The Decision to First Enter the Public Bond Market: The Role of Firm Reputation, Funding Choices, & Bank Relationships
Federal Reserve Bank of San Francisco
João A. C. Santos
Federal Reserve Bank of New York
November 30, 2004
Yale ICF Working Paper No. 04-47
This paper uses duration analysis to investigate the timing of firms' decision to first access the public bond market. We find that, consistent with Diamond's (1991) model, reputation has a non-monotonic effect on the timing of firms' first public bond issue: firms with the highest and lowest reputation enter the public bond market earlier than firms with intermediate reputation. We also find that, controlling for reputation, issuing a private bond or taking out a syndicated loan speeds up firms' entry to the public bond market. Among the firms that issue private bonds, those that select as an underwriter for their first public bond issue a bank that bought their prior private placements are able to access the public bond market faster than those which do not capitalize on these relationships. In contrast, the relationships that firms develop with banks when they borrow in the syndicated loan market do not affect the timing of their access to the public bond market. Finally, our results show that entry in the public bond market is important in that it lowers the cost of raising external funding subsequently in both the private bond market and the syndicated loan market.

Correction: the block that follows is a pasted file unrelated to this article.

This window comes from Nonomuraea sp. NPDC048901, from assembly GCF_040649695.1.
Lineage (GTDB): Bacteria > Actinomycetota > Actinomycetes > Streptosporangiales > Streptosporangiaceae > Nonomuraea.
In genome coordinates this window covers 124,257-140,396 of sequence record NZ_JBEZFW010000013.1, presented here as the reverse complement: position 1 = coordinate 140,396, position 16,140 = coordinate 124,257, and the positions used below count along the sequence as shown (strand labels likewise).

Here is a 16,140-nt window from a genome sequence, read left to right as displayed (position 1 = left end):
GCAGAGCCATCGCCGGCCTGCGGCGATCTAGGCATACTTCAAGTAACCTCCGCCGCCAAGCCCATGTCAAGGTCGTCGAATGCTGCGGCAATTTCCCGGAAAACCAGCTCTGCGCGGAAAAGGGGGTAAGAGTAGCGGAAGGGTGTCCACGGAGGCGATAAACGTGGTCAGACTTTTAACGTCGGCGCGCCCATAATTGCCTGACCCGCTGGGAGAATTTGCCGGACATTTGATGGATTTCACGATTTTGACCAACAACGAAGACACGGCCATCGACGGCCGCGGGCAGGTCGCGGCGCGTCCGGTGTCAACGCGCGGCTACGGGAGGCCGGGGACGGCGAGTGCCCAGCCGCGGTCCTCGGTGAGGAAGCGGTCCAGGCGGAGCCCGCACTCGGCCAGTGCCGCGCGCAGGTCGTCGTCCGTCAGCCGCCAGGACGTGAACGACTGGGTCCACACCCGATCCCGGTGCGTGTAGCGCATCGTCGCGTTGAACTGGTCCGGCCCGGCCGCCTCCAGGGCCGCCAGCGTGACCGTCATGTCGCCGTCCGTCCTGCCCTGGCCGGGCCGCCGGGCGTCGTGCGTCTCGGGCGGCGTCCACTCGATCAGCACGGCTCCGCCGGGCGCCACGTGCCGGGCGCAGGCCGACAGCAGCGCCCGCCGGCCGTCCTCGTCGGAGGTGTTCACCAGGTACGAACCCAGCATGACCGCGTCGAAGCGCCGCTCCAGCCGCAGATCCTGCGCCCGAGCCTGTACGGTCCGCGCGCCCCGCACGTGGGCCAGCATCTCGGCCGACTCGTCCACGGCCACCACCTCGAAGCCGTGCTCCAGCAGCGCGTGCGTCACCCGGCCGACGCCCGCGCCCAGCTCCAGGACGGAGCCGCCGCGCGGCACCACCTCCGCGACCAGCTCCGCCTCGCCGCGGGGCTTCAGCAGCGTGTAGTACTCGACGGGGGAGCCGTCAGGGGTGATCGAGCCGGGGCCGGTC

Number of Pages in PDF File: 47
Keywords: bond financing, reputation, bank relationships, duration analysis
JEL Classification: G24, G32working papers series
Date posted: December 6, 2004
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